Higher taxes on “passive income” such as trust funds could be used by the federal government to pay for incentives to bring tens of thousands of women and those on welfare into a jobs market screaming out for more workers.
Treasury secretary Steven Kennedy on Monday revealed the government’s employment white paper, due in the second half of the year, is likely to canvass options to reduce the high financial penalties faced by women and those on welfare who want to work an extra day.
The white paper was promised out of last year’s jobs and skills summit to examine policy options to improve the nation’s employment market. Unemployment remains around a 50-year low of 3.5 per cent while there are almost as many people officially out of work as there are job vacancies.
Kennedy said about 70 per cent of Australian women held down a job, a proportion similar to women in the United States, Canada, New Zealand and the UK.
But Australian women were much less likely to work full time, with Kennedy arguing they faced substantial financial disincentives to pick up additional days.
A woman working part-time, receiving a full-time equivalent of $60,000 as the family’s secondary earner would lose 60 per cent of an extra day’s work to income tax, reduced family benefit payments and childcare fees.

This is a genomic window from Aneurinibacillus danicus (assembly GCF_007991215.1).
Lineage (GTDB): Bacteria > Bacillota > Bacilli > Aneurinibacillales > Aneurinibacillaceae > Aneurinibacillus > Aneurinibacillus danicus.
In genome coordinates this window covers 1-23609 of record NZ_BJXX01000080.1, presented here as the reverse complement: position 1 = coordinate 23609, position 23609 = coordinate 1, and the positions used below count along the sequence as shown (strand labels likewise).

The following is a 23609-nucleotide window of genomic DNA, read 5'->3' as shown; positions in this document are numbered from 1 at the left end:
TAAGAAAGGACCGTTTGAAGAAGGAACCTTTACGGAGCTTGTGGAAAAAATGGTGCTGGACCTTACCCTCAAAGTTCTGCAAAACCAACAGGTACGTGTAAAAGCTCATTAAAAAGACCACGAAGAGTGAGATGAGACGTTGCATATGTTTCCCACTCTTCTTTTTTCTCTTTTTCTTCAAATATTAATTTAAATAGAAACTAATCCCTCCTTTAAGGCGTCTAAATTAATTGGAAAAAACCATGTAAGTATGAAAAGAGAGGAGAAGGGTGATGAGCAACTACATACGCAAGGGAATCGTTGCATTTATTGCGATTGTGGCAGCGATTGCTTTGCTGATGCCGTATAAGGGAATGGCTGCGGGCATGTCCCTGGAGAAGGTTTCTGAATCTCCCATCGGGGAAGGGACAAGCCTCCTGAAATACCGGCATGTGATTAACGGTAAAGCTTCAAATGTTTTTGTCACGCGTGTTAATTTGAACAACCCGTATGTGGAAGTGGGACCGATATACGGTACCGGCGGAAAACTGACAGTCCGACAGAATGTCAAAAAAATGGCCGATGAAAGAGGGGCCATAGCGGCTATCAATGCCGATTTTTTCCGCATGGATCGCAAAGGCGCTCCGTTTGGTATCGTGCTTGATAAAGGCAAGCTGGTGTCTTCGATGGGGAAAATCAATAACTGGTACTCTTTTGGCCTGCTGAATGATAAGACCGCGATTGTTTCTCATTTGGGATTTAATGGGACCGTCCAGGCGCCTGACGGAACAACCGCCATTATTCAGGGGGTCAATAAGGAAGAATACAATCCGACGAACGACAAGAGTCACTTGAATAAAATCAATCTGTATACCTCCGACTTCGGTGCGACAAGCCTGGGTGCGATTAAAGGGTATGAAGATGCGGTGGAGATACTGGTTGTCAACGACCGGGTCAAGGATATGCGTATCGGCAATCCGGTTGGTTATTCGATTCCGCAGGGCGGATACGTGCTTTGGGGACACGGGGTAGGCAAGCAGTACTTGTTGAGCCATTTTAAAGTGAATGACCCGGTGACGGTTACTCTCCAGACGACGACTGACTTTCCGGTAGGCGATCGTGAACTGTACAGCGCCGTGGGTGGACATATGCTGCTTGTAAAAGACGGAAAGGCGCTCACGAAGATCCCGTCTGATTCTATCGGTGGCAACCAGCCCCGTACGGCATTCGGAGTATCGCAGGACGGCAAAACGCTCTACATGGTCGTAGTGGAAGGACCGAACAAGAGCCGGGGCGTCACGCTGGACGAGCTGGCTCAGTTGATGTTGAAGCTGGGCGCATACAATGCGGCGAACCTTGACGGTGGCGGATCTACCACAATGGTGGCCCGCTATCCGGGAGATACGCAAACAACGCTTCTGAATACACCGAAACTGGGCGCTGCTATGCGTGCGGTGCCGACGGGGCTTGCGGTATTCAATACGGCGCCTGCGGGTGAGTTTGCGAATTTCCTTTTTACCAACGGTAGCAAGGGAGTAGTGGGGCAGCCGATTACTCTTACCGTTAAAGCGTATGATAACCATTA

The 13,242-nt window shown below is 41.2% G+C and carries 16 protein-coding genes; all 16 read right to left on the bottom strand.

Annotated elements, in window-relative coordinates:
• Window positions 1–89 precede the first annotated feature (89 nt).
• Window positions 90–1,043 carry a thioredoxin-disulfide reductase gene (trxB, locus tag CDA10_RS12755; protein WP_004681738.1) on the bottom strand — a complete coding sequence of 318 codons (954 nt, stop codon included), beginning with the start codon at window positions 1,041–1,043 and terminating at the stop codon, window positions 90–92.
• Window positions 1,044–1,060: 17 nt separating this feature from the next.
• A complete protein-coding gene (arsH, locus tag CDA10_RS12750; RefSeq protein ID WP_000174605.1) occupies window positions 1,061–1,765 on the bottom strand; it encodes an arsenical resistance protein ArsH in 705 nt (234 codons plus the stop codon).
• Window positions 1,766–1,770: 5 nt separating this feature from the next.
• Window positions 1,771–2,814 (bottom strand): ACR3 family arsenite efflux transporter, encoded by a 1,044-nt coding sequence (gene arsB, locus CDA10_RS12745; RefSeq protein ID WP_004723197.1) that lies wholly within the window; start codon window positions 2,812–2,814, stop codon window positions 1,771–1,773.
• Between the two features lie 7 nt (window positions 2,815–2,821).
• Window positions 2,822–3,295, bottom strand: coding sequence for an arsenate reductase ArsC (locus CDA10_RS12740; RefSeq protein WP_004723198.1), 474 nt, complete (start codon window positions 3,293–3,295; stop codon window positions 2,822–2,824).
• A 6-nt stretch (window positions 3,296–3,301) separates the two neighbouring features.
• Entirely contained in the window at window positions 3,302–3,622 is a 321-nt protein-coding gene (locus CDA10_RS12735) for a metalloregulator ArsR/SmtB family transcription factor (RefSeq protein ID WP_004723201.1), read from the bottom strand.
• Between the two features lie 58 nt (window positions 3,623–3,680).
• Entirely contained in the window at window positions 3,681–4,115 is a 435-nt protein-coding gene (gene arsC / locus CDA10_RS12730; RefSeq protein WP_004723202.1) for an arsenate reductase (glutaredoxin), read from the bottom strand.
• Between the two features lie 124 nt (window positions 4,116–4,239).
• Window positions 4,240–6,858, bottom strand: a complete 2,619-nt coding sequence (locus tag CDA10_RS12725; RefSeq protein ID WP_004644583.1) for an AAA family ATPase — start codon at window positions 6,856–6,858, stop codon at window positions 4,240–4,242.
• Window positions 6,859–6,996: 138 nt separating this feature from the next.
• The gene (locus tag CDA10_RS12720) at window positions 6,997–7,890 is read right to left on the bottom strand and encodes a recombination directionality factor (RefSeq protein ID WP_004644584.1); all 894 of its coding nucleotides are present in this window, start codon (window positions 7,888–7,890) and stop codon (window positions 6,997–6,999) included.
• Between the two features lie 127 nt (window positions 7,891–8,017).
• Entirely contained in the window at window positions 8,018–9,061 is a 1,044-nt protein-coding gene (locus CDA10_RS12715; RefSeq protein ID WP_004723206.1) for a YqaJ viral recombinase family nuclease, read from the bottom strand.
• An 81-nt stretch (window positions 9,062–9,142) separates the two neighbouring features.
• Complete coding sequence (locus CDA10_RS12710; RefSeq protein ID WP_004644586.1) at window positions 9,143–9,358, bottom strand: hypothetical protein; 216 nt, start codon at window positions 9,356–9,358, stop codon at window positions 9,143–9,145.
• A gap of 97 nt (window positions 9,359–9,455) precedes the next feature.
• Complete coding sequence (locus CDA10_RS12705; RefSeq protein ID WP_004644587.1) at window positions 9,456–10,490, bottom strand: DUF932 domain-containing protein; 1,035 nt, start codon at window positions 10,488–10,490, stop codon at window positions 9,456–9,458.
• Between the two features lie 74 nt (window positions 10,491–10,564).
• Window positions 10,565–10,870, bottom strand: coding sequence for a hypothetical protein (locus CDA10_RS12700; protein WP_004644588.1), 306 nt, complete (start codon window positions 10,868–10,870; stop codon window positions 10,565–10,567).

For a fifth day of work, the woman would lose 80 per cent of extra earnings.
Kennedy said people on welfare who worked part-time faced similar financial penalties to take on more work.
“Secondary earners face high disincentives to take additional days of work, particularly the fifth day,” he said.
“Addressing these work disincentives requires making changes to current tax‑transfer settings, and this will have fiscal consequences in a tight budgetary environment.”
Kennedy said to get more people the work hours they wanted or encourage them to take on extra days, the government has to navigate the “iron triangle” of the adequacy of government support payments, the disincentives for people getting off those payments, and what it will cost taxpayers.
Despite a $20.5 billion improvement in the budget bottom line, the government is facing huge pressures on its finances.
Kennedy said given the fiscal challenges facing the country, any reforms could not cost the budget in the short term and over the longer term they should raise more revenue.
He said reforms that brought more people into the workforce would help the budget, but there were problems in the current tax system that needed to be addressed.
“It is easier to reduce tax on income from passive sources than it is for salary and wage income,” he said.
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